Enter Robert Carver, an Englishman brought up in Cyprus, whom we encounter in the summer of 1996 trudging his way along paths full of broken glass, past roofless factories and uprooted orchards, in this post-Communist wilderness. For this is a land where the fall of Hoxha's Orwellian dictatorship had resulted in the extraordinary spectacle of a nation descending on the carcass of the state - stealing, breaking, tearing up and unscrewing everything within reach. Before, they had worked all the time and lived regimented lives under the feared gaze of the secret police, the Sigurimi. Now, the arrival of "freedom" was widely interpreted as freedom to smash and grab what they could, and do no work at all.
Gabriel, Carver's guide, is that familiar East European figure, the frustrated intellectual. From the vantage point of a front seat in the town cafe, he spends his days grimacing at the uncouth peasants strolling past, railing against the folly and venality of officialdom, and bemoaning the lack of "culture" among his compatriots.
Naturally, he never lifts a finger to do anything about it. Visiting a school that has been ransacked, like all the other official buildings, he complains bitterly about the devastation, but is nonplussed when Carver suggests that the teachers and pupils might themselves start cleaning the lavatories, painting the walls, replacing the windows and pulling up the weeds outside. "Gabriel looked away from me, embarrassed. `This is the government's job. It is a scandal ...'"
Carver's is the first British account that I know of life in this surreal landscape, possibly since Edith Durham wrote High Albania just before the First World War. But Carver is no Durham. She could spot a rogue but loved the Albanians, too, and it is precisely that love, albeit tempered by wit and by judgement, that lends her book its enchantment.
Carver, on the other hand, falls for the English travel writer's familiar, annoying vice - summing up entire nations in witty, wounding little put-downs. This, for example, is the history of Albania: "Albania was a professional client state. It had been bankrupt since its inception in 1913 and had just gone on borrowing money and scrounging goods and aid ever since. None of this was ever paid back; instead, new patrons of a political hue were sought. Albanians would wave any flag you liked as long as they were paid for it." Get the picture?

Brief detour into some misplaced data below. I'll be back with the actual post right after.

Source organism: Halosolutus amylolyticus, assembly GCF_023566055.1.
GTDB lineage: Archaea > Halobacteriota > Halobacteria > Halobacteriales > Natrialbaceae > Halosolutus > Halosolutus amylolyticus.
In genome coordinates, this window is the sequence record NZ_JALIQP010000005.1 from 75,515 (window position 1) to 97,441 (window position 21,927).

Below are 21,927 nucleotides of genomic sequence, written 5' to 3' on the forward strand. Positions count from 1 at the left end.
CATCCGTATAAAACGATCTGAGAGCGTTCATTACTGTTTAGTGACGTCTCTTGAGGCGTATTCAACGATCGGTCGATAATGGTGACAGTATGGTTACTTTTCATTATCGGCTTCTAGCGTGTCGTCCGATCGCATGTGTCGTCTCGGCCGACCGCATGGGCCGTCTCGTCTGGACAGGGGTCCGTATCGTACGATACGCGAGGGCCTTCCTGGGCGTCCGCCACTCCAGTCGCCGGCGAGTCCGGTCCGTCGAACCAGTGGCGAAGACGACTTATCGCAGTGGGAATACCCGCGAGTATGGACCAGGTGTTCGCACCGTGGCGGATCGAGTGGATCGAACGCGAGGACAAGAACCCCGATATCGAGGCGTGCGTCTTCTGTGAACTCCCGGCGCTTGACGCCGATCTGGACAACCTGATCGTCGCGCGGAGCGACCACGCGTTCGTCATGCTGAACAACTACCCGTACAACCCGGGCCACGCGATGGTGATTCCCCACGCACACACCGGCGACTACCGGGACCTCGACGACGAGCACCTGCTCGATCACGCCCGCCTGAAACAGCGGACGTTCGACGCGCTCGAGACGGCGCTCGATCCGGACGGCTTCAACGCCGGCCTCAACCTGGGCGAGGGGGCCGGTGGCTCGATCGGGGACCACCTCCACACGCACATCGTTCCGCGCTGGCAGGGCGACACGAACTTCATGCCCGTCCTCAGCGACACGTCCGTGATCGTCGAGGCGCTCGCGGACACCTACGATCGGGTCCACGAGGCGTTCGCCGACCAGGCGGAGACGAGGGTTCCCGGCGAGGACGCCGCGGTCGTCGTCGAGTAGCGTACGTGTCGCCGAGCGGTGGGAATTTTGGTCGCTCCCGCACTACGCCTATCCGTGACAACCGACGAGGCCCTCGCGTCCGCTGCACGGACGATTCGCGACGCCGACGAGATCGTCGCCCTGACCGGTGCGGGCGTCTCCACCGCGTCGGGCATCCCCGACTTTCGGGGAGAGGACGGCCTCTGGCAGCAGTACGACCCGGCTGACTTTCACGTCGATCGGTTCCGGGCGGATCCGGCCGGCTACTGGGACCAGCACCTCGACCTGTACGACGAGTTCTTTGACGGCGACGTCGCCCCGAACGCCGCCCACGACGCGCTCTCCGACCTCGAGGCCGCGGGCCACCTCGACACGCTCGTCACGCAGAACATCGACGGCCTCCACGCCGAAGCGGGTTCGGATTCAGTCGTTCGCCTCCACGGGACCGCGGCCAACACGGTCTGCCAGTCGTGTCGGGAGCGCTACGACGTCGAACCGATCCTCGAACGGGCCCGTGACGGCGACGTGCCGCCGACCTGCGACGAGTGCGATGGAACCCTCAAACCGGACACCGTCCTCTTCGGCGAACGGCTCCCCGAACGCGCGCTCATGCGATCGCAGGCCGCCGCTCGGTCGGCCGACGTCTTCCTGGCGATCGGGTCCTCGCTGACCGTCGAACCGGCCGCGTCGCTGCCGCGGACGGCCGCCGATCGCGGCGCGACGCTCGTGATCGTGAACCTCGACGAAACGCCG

Carver cannot resist caricatures and the grotesque. But what might be entertaining as an after-dinner speech ("My Adventures among Rascals in the Balkans") is hard to sustain through 337 pages. Half-way through I was groaning as the parade of gold-toothed dolts, leering whores, cackling baba-yagas, sinister, smiling murderers and mad professors wended its way on and on. He clearly thought that he had got the better of them.
Many of his encounters end with our English hero stalking majestically from the scene of conflict after delivering some fantastic verbal thrust that has left his Albanian foe whimpering. I think we are being invited to chortle gleefully at the comedy of such a people as this pretending to be on the same level as us. Instead, I felt embarrassed.
There is too much Greek propaganda here, too, most of it incomprehensible to an English audience and wasted on us. What is the point of constantly referring to the neighbouring state of Macedonia as "Slavo-Macedonia"? This nonsensical phrase, culled out of the Greek newspapers, is designed to belittle the Macedonians and reassure a purely Greek audience that that republic has no right to the northern Greek province of the same name. At the end of the book we are gravely informed that Carver was "lucky to get out alive". I think he would certainly be lucky to get out alive, if he were ever to go back there.
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